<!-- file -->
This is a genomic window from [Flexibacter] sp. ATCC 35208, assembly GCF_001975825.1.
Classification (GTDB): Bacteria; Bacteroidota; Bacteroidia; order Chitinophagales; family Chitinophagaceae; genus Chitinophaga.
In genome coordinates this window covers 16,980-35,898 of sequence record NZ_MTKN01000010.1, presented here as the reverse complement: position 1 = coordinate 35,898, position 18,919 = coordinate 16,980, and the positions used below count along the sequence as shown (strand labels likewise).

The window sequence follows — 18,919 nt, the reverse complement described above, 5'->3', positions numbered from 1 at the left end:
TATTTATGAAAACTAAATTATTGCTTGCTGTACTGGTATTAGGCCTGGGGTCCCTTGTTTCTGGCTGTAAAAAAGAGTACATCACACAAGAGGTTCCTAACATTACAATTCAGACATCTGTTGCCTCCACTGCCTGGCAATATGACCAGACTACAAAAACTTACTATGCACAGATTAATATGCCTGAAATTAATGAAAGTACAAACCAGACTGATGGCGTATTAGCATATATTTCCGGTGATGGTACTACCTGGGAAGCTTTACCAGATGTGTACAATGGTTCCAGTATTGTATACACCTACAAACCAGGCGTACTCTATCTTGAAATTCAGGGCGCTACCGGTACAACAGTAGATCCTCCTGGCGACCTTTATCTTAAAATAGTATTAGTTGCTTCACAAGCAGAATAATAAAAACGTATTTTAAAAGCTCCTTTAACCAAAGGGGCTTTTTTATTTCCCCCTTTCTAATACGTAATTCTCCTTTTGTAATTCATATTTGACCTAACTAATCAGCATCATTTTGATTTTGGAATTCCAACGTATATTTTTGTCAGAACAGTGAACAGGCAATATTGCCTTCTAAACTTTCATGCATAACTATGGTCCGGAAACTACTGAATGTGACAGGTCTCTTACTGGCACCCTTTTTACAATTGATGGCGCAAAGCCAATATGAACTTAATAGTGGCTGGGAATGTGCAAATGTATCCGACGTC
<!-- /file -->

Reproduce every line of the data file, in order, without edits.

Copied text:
This is a genomic window from [Flexibacter] sp. ATCC 35208, assembly GCF_001975825.1.
Classification (GTDB): Bacteria; Bacteroidota; Bacteroidia; order Chitinophagales; family Chitinophagaceae; genus Chitinophaga.
In genome coordinates this window covers 16,980-35,898 of sequence record NZ_MTKN01000010.1, presented here as the reverse complement: position 1 = coordinate 35,898, position 18,919 = coordinate 16,980, and the positions used below count along the sequence as shown (strand labels likewise).

The window sequence follows — 18,919 nt, the reverse complement described above, 5'->3', positions numbered from 1 at the left end:
TATTTATGAAAACTAAATTATTGCTTGCTGTACTGGTATTAGGCCTGGGGTCCCTTGTTTCTGGCTGTAAAAAAGAGTACATCACACAAGAGGTTCCTAACATTACAATTCAGACATCTGTTGCCTCCACTGCCTGGCAATATGACCAGACTACAAAAACTTACTATGCACAGATTAATATGCCTGAAATTAATGAAAGTACAAACCAGACTGATGGCGTATTAGCATATATTTCCGGTGATGGTACTACCTGGGAAGCTTTACCAGATGTGTACAATGGTTCCAGTATTGTATACACCTACAAACCAGGCGTACTCTATCTTGAAATTCAGGGCGCTACCGGTACAACAGTAGATCCTCCTGGCGACCTTTATCTTAAAATAGTATTAGTTGCTTCACAAGCAGAATAATAAAAACGTATTTTAAAAGCTCCTTTAACCAAAGGGGCTTTTTTATTTCCCCCTTTCTAATACGTAATTCTCCTTTTGTAATTCATATTTGACCTAACTAATCAGCATCATTTTGATTTTGGAATTCCAACGTATATTTTTGTCAGAACAGTGAACAGGCAATATTGCCTTCTAAACTTTCATGCATAACTATGGTCCGGAAACTACTGAATGTGACAGGTCTCTTACTGGCACCCTTTTTACAATTGATGGCGCAAAGCCAATATGAACTTAATAGTGGCTGGGAATGTGCAAATGTATCCGACGTC